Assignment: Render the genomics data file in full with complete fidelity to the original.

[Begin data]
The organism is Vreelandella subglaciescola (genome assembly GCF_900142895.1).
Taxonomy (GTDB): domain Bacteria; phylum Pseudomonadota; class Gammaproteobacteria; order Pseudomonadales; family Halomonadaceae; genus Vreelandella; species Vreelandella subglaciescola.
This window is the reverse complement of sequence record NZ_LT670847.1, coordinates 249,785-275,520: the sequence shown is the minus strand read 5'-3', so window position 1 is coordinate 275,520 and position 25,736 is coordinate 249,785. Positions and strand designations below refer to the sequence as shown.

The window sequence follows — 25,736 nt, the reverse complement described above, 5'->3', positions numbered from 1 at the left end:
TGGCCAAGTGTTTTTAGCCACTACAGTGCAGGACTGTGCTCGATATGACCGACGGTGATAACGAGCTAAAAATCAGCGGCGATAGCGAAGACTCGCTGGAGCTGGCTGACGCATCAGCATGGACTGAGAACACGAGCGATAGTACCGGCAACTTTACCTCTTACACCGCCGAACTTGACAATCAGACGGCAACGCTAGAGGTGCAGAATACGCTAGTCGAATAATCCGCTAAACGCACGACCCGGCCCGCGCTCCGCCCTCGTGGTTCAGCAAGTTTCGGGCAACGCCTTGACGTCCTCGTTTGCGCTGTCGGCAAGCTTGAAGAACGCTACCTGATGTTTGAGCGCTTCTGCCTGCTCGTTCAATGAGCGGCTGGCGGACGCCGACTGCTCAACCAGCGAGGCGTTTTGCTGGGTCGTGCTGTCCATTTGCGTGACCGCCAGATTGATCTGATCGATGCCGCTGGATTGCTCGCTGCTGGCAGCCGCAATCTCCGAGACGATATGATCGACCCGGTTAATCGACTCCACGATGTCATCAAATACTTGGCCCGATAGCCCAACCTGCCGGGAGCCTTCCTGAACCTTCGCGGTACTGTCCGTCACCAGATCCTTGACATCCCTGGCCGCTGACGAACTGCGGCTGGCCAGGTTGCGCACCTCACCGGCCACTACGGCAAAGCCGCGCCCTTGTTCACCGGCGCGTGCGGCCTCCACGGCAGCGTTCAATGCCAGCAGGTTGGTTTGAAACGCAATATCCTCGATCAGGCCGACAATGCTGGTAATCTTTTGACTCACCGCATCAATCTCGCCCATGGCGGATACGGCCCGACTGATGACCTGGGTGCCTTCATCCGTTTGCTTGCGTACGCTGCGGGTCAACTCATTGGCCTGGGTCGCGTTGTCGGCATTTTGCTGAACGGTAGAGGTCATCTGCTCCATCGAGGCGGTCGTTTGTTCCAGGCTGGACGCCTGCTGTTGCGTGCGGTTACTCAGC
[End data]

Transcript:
The organism is Vreelandella subglaciescola (genome assembly GCF_900142895.1).
Taxonomy (GTDB): domain Bacteria; phylum Pseudomonadota; class Gammaproteobacteria; order Pseudomonadales; family Halomonadaceae; genus Vreelandella; species Vreelandella subglaciescola.
This window is the reverse complement of sequence record NZ_LT670847.1, coordinates 249,785-275,520: the sequence shown is the minus strand read 5'-3', so window position 1 is coordinate 275,520 and position 25,736 is coordinate 249,785. Positions and strand designations below refer to the sequence as shown.

The window sequence follows — 25,736 nt, the reverse complement described above, 5'->3', positions numbered from 1 at the left end:
TGGCCAAGTGTTTTTAGCCACTACAGTGCAGGACTGTGCTCGATATGACCGACGGTGATAACGAGCTAAAAATCAGCGGCGATAGCGAAGACTCGCTGGAGCTGGCTGACGCATCAGCATGGACTGAGAACACGAGCGATAGTACCGGCAACTTTACCTCTTACACCGCCGAACTTGACAATCAGACGGCAACGCTAGAGGTGCAGAATACGCTAGTCGAATAATCCGCTAAACGCACGACCCGGCCCGCGCTCCGCCCTCGTGGTTCAGCAAGTTTCGGGCAACGCCTTGACGTCCTCGTTTGCGCTGTCGGCAAGCTTGAAGAACGCTACCTGATGTTTGAGCGCTTCTGCCTGCTCGTTCAATGAGCGGCTGGCGGACGCCGACTGCTCAACCAGCGAGGCGTTTTGCTGGGTCGTGCTGTCCATTTGCGTGACCGCCAGATTGATCTGATCGATGCCGCTGGATTGCTCGCTGCTGGCAGCCGCAATCTCCGAGACGATATGATCGACCCGGTTAATCGACTCCACGATGTCATCAAATACTTGGCCCGATAGCCCAACCTGCCGGGAGCCTTCCTGAACCTTCGCGGTACTGTCCGTCACCAGATCCTTGACATCCCTGGCCGCTGACGAACTGCGGCTGGCCAGGTTGCGCACCTCACCGGCCACTACGGCAAAGCCGCGCCCTTGTTCACCGGCGCGTGCGGCCTCCACGGCAGCGTTCAATGCCAGCAGGTTGGTTTGAAACGCAATATCCTCGATCAGGCCGACAATGCTGGTAATCTTTTGACTCACCGCATCAATCTCGCCCATGGCGGATACGGCCCGACTGATGACCTGGGTGCCTTCATCCGTTTGCTTGCGTACGCTGCGGGTCAACTCATTGGCCTGGGTCGCGTTGTCGGCATTTTGCTGAACGGTAGAGGTCATCTGCTCCATCGAGGCGGTCGTTTGTTCCAGGCTGGACGCCTGCTGTTGCGTGCGGTTACTCAGC